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As the hybrid work model leads the business model transformation, consumers and office employees are driving new experiences that fit their new lifestyle – and reshaping the purpose of Commercial Real Estate (CRE) in the process.  

We’re now witnessing that the pandemic’s behavioral changes have outlived the crisis, as forecasted by management consulting firm McKinsey in 2020. People continue to shop and work from home while CRE adapts to the demand for short-term leases.  

In an industry that’s waking up to new long-term trends that influence real estate operations, most firms continue to depend on legacy technology systems, which could hamper progress and their ability to innovate.

But CRE companies that embrace game-changing technologies, such as occupancy sensors, will gain visibility into new usage patterns of their amenities to make informed decisions about what to do next. 

Instead of making decisions based on assumptions, they’re taking guided action based on data and monetizing it to improve outcomes for their business in the new normal. 

If your want to measure foot traffic in your building to learn if its current purpose is still viable, start by getting informed on how different amenities are being disrupted by technology and hybrid work:  

Public washrooms are seeing less foot traffic  

Public washrooms are often the most frequented facilities of a building, which is why many CRE managers assume that they continue to be used at the rate that they used to.

But under the new hybrid work model, people are likely coming to the office two or three times a week while consumers are increasingly staying at home to shop.

So even though washrooms are high-traffic, low-capacity spaces that can get overcrowded quickly, their usage may be looking a lot different under today’s order of things. 

When CRE managers gain insight into washroom usage, they can cut costs related to maintenance and deploy fewer cleaning staff without damaging their organization’s reputation.   

Shared areas are performing below capacity  

In the past, tenants would sign a building lease agreement for a decade, knowing that usage patterns would remain more or less constant and in accordance with the building’s capacity.

Today, that’s no longer the case. The hybrid working model is upending not only the way employees use office space – it’s having a spillover effect on the use of communal areas such as hallways, elevators, parking lots and lobbies.

With scores of these spaces performing below capacity, many CRE firms are compelled to retrofit properties and repurpose spaces for alternate uses to maximize value, according to Deloitte.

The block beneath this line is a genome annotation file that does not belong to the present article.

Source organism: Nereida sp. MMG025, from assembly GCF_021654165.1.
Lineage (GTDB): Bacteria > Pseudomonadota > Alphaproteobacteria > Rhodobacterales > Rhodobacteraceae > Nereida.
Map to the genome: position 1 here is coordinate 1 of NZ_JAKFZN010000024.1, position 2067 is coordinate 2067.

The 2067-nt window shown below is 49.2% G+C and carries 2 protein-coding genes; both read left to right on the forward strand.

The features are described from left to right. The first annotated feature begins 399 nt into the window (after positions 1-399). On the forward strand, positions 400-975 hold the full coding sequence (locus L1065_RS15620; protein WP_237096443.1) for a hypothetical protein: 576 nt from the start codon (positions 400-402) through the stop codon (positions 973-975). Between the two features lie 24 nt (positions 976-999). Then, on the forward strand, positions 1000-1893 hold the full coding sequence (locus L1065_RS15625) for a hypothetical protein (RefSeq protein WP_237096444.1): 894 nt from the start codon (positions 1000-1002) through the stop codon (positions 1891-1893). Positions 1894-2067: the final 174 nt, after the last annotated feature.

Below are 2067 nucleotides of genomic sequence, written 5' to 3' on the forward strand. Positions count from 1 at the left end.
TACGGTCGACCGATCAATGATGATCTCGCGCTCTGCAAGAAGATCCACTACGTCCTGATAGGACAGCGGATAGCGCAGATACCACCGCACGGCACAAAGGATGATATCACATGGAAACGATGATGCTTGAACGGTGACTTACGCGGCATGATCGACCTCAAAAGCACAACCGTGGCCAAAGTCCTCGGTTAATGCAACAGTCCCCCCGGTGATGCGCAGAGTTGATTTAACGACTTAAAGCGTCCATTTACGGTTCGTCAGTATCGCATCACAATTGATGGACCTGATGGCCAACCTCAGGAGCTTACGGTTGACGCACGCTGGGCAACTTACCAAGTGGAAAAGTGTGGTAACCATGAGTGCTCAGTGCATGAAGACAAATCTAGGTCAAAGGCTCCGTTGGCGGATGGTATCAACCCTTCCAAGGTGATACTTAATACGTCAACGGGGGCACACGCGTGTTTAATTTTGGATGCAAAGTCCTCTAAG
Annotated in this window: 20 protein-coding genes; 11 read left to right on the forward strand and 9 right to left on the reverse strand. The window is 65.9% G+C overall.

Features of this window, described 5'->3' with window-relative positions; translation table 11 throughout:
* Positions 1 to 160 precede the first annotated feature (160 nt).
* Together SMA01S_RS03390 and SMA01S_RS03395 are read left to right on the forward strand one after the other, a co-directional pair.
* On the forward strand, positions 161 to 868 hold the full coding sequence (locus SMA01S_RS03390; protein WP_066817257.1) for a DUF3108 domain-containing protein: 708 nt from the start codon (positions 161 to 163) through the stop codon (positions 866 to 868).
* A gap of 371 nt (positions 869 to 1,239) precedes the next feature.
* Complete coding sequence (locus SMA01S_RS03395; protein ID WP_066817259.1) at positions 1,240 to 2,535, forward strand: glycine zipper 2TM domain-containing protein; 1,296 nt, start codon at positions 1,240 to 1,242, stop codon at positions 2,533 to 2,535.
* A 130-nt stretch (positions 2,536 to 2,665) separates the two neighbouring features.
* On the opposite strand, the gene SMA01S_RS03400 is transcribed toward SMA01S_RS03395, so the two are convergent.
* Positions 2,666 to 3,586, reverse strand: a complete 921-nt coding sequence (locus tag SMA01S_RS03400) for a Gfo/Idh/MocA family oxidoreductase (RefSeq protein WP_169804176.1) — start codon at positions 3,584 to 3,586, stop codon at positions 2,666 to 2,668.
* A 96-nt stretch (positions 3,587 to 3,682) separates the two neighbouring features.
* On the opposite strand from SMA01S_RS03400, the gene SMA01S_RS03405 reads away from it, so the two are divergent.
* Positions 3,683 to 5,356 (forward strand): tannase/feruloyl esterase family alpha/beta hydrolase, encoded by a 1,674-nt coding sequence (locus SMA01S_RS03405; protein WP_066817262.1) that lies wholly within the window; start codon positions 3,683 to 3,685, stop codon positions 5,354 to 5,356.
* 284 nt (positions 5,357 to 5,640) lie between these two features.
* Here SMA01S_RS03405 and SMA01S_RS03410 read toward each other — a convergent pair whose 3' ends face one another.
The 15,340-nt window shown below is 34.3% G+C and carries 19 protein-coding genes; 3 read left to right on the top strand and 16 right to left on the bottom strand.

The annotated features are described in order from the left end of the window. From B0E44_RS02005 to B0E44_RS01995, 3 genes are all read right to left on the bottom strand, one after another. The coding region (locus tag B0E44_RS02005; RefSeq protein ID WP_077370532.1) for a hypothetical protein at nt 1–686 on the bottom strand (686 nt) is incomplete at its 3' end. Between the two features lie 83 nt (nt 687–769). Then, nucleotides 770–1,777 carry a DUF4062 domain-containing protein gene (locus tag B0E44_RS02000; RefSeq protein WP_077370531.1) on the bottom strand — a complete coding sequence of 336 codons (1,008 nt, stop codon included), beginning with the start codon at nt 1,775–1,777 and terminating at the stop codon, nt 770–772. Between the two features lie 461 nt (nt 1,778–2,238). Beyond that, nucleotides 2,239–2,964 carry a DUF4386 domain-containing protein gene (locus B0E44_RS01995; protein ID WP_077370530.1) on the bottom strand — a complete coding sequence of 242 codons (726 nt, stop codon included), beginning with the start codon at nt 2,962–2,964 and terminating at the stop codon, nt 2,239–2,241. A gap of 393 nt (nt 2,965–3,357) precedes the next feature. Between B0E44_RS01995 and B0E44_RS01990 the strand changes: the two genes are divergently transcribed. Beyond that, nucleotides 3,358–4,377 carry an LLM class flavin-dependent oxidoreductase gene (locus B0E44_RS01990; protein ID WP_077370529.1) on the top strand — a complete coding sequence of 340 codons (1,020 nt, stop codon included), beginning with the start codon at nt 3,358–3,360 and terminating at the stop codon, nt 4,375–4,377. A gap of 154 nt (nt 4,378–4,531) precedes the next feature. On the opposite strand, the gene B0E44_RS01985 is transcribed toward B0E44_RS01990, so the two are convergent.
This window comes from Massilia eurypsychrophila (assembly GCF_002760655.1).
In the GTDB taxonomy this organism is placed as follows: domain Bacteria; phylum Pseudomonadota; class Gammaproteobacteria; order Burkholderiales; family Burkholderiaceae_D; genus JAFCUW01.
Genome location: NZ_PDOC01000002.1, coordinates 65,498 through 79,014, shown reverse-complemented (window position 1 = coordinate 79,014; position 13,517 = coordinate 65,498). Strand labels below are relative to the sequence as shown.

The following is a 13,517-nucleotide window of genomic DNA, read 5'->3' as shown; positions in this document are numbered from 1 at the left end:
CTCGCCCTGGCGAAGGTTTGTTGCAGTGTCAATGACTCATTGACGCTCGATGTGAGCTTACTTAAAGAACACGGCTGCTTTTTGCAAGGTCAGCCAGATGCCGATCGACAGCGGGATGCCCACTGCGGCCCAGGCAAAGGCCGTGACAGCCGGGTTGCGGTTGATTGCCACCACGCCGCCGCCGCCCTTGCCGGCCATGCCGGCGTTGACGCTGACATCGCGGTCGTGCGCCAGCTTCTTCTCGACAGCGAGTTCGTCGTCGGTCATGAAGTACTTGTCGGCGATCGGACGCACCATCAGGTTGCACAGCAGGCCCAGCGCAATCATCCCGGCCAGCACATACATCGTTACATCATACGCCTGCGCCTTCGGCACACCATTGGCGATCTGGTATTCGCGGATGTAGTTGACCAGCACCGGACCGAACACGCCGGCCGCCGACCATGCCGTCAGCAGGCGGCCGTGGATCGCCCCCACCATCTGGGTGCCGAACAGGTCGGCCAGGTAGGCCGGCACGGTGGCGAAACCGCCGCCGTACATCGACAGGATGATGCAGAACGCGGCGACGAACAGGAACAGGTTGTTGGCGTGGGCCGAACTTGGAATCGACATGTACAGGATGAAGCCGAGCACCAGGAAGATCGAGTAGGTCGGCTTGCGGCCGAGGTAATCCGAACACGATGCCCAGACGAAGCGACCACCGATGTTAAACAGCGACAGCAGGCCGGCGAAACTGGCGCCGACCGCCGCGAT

While it’s unclear how this trend is going to reshape the industry, investment bank J.P. Morgan has identified that the opportunity for CRE lies in providing affordable and workforce housing.

The company said that mixed-income housing developments which combine affordable units in one location are an important part of increasing the affordable housing supply and that public-private partnerships can play a critical role in this process.   

The role of physical retail space is transforming  

Retail stores, food courts, gyms, supermarkets and movie theatres are facing digital disruption as more and more consumers decide to shop, eat and play from the comfort of their homes.

This is why CRE building managers are increasingly turning to sensors that track foot traffic and extract statistics and actionable insights.

Obtaining valuable data such as the number of store visits, time spent inside the store and weather impact can help determine the market value of different outlets in the building.

By eliminating guesswork and gaining visibility into consumer behavior, they can uncover whether certain stores are busier than others, leading to other growth-driving considerations.

Perhaps a new location is shaking things up by driving new clients, or a previously hot retailer is experiencing a decline in traffic.

As a result, building managers can decide whether to refurbish dead zones, transform them entirely or move to greener pastures.    

Conclusion: Building managers should level up with amenity service utilization data 

Behavioral changes of employees and consumers have endured the pandemic, necessitating the CRE industry to reevaluate its purpose in the new era of disruption and hybrid work.  

CRE companies that want to thrive in the new circumstances shaped by this disruption need sensor data to derive laser-sharp insights into the utilization of their amenities to adapt and better serve their tenants.  

So although many zones of CRE space are undergoing tectonic shifts in terms of usage, there’s so much opportunity sitting on the sidelines, just waiting to be leveraged.   

Assessing foot traffic of washrooms, shared areas, and retail spaces is a great way to start seeing all the possibilities that are out there.   

EAIGLE is helping CRE organizations improve their bottom line by helping them gain visibility into the utilization of their amenities. To find out more about our AI-powered workspace management solutions, go to